Estelle Drisdelle

Owner, Understory Farm and Design

I search through seed magazines with all kinds of plants, herbs, flowers, and vegetables. Offering high yield, more flavor, disease resistance, taller, bigger, brighter. All organic and non-gmo, the food we eat is all contained in that seed. All life bursts from this tiny grain, or fruit, or capsule of life.  The seed company or the seed farmer took the time to care for the soil, grow the seed, prevent cross-pollination or encourage it, test germination rates, package, and ship the seed to me. No small task. Now my work begins, the end result is food on your plate. It starts with the seed, but really it starts with the soil that grew that seed.

I start in the fall by taking care of the soil, adding soil amendments and cover crops to stabilize it. I think about the soil life and how to preserve it, an important ally to growing food. In the spring, I plant the seed in tiny pots indoors and carefully water it and keep it warm on cold nights, weeks of work while the snow melts.

Eventually, the plant is hardened off it’s time to plant it in the field. I’m lugging water, compost, mulch and tools across the field over to the plant. Designing a system to allow me to work smarter, not harder becomes evident. My body is sore and the biting insects are thick, I mean, reeeally thick, but there it is – your food.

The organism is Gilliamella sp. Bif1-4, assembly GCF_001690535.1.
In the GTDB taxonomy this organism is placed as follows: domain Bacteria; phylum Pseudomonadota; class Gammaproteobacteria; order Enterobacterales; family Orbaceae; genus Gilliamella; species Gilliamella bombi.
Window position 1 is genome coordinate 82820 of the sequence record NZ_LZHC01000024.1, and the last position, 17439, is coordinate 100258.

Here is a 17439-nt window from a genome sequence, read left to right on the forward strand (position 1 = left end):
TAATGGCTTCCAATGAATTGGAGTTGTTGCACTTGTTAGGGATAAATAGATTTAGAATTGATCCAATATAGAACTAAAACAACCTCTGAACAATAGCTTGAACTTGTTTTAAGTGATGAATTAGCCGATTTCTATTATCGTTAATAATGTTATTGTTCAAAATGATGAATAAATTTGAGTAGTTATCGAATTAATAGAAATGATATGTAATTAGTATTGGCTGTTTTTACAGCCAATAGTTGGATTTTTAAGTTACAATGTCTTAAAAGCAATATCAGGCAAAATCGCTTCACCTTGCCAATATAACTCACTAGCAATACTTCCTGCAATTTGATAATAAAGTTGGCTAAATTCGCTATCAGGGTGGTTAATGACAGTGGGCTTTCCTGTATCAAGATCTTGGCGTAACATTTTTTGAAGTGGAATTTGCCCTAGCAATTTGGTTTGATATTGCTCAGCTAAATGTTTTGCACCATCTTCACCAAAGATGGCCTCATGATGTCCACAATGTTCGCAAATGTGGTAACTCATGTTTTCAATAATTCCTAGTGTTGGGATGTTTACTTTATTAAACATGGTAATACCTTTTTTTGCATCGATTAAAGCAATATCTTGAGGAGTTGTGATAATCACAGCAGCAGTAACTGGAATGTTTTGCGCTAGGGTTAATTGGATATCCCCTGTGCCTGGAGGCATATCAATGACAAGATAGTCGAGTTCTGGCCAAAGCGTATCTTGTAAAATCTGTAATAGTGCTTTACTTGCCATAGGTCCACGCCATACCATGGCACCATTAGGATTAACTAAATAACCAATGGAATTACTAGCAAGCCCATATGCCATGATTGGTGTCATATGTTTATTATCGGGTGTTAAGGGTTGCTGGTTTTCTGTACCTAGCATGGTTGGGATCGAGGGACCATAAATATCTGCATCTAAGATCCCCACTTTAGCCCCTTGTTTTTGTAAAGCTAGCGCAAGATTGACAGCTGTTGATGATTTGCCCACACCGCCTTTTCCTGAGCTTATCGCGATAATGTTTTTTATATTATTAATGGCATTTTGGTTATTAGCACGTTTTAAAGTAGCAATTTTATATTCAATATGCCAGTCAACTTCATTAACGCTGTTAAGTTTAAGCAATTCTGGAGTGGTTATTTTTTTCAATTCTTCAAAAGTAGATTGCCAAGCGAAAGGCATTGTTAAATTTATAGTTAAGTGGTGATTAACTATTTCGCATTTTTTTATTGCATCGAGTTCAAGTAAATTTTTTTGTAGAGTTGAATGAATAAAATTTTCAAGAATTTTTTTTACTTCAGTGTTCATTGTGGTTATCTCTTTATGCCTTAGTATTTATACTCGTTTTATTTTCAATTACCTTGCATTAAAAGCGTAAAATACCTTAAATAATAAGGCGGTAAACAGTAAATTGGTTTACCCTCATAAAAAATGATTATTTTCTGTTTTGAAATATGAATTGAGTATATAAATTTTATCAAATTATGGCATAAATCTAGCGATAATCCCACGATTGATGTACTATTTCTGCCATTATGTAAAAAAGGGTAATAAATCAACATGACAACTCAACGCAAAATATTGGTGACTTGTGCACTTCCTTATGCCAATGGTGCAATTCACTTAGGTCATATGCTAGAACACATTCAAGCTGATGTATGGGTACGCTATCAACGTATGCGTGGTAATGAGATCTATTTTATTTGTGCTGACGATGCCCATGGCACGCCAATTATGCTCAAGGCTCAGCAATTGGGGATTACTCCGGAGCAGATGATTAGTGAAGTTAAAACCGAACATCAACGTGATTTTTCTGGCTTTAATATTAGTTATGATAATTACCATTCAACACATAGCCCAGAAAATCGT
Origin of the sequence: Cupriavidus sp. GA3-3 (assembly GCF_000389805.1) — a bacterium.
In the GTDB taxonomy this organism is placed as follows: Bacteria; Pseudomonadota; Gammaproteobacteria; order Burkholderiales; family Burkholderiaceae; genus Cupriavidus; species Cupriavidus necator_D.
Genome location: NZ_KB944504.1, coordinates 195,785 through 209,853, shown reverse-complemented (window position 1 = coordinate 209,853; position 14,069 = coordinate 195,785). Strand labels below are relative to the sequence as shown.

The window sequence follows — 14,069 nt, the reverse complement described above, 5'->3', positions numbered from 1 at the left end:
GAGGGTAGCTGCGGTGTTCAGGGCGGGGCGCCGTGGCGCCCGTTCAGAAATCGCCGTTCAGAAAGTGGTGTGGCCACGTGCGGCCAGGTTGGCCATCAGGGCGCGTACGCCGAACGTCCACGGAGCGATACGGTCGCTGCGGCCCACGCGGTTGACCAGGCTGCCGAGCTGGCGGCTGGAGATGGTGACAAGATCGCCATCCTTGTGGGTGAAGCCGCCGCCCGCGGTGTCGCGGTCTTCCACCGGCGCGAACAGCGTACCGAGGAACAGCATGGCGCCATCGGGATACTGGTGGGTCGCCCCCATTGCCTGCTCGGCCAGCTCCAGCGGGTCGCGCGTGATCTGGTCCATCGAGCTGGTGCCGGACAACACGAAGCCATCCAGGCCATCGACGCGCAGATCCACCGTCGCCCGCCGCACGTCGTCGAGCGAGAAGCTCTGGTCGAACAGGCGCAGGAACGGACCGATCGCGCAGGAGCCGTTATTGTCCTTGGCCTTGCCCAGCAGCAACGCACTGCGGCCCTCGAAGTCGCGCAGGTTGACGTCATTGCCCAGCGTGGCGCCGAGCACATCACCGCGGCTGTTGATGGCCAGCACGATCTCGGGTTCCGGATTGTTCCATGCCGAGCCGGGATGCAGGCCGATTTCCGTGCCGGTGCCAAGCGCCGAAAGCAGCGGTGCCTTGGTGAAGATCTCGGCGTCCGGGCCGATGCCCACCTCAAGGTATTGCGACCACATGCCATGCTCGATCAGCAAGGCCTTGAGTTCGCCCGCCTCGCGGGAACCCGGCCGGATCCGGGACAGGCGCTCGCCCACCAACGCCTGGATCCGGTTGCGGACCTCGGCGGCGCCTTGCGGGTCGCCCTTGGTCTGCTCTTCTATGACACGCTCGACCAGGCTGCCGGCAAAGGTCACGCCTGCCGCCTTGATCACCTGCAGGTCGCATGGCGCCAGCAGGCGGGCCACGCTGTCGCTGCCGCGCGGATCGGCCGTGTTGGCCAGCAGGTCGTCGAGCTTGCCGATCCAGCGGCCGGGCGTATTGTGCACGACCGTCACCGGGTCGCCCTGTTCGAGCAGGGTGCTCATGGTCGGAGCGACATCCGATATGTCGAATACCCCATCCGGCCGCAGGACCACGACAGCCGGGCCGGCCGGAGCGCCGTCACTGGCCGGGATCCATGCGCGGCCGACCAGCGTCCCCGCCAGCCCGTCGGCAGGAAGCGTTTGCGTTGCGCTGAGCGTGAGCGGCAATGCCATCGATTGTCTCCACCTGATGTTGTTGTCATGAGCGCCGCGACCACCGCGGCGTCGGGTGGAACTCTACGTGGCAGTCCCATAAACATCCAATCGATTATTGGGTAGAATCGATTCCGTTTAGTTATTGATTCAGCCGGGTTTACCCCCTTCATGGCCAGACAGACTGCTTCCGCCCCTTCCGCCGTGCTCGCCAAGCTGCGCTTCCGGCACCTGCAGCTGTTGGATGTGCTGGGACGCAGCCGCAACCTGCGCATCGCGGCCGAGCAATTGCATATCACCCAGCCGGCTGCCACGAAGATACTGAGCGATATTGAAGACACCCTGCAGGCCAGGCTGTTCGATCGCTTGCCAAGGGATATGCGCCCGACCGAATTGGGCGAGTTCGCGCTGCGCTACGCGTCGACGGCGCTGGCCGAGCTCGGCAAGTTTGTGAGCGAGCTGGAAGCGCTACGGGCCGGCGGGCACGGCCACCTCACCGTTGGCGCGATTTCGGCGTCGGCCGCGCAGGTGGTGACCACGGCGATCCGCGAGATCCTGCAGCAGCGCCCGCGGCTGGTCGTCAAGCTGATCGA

I do this a thousand times to thousands of plants, growing, watering, weeding – and finally harvesting. Cutting, more lugging, washing, bagging or drying. Finally, starting with a seed and ending in a harvest bin, I have a bag of greens or a bundle of herbs or a homemade salve to bring to market.

The land is abundant, the soil life is abundant, the food is rich and nutritious, the medicine is potent. Yes, you can get something elsewhere the looks very similar – but how does it taste? Who and what was harmed in its process? Where did it come from and what is the condition of that far away land? Who and under what conditions was this food harvested and how were they treated? Of course, I also buy food from far away land, I really do want fresh tomatoes in the winter and bananas, and avocados, and dates.

In my first year of farming I have grown much gratitude for small-scale farmers and farming. We not only grow plants and raise animals, but we are also activists, for better treatment of all people and land, and for more appreciation of food and where it comes from. We work within a system that degrades this appreciation, along with food security and food sovereignty for everyone, especially those who are struggling. Women comprise of 43% of the agricultural labor force (FAO) and we play a crucial role in bringing food to your plate and supporting the rural economy, and many women carry the burden of simply getting food to a plate.

There are social, economic, and ecological challenges integrated into our food system and I’m working hard to find a solution, as you can see it is so much more than food! As Wes Jackson said “If you’re working on a problem that can be solved in your own lifetime, you’re not thinking big enough”.  I see this as….‘don’t despair if you’re working on a problem that can’t be solved in your own lifetime’, it’s worth it.  It feels good to be joining in with this movement, along with all the other farmers, friends, customers, and small businesses that are willing to make this worth it – and possible.  Thank-you a thousand times, once for each plant I’ll grow.

Permaculture, Food Sovereignty, Climate Change, Social Equity, Plant enthusiast, Farmer, Medicine maker, Seed saver

Estelle Drisdelle